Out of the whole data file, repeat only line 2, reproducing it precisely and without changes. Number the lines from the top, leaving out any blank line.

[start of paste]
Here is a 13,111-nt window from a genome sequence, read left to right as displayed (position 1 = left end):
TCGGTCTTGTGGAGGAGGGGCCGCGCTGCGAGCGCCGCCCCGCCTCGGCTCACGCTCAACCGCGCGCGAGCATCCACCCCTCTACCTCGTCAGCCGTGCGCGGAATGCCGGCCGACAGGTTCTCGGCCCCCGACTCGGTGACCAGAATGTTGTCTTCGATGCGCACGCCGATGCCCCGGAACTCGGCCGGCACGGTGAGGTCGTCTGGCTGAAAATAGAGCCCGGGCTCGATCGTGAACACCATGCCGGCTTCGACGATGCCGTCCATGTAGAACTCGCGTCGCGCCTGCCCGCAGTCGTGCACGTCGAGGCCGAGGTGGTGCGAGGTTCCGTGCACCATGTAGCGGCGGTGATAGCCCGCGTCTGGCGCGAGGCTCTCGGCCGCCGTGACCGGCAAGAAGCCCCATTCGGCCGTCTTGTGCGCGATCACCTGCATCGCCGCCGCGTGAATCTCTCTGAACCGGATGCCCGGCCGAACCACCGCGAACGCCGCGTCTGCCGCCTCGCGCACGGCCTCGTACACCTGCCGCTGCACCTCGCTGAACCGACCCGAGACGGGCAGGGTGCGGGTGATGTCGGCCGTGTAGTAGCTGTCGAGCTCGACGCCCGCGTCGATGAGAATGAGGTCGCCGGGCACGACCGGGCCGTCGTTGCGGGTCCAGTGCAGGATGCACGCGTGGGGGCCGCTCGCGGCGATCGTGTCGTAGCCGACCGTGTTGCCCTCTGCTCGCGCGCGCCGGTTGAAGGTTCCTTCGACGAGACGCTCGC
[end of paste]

TCGGTCTTGTGGAGGAGGGGCCGCGCTGCGAGCGCCGCCCCGCCTCGGCTCACGCTCAACCGCGCGCGAGCATCCACCCCTCTACCTCGTCAGCCGTGCGCGGAATGCCGGCCGACAGGTTCTCGGCCCCCGACTCGGTGACCAGAATGTTGTCTTCGATGCGCACGCCGATGCCCCGGAACTCGGCCGGCACGGTGAGGTCGTCTGGCTGAAAATAGAGCCCGGGCTCGATCGTGAACACCATGCCGGCTTCGACGATGCCGTCCATGTAGAACTCGCGTCGCGCCTGCCCGCAGTCGTGCACGTCGAGGCCGAGGTGGTGCGAGGTTCCGTGCACCATGTAGCGGCGGTGATAGCCCGCGTCTGGCGCGAGGCTCTCGGCCGCCGTGACCGGCAAGAAGCCCCATTCGGCCGTCTTGTGCGCGATCACCTGCATCGCCGCCGCGTGAATCTCTCTGAACCGGATGCCCGGCCGAACCACCGCGAACGCCGCGTCTGCCGCCTCGCGCACGGCCTCGTACACCTGCCGCTGCACCTCGCTGAACCGACCCGAGACGGGCAGGGTGCGGGTGATGTCGGCCGTGTAGTAGCTGTCGAGCTCGACGCCCGCGTCGATGAGAATGAGGTCGCCGGGCACGACCGGGCCGTCGTTGCGGGTCCAGTGCAGGATGCACGCGTGGGGGCCGCTCGCGGCGATCGTGTCGTAGCCGACCGTGTTGCCCTCTGCTCGCGCGCGCCGGTTGAAGGTTCCTTCGACGAGACGCTCGC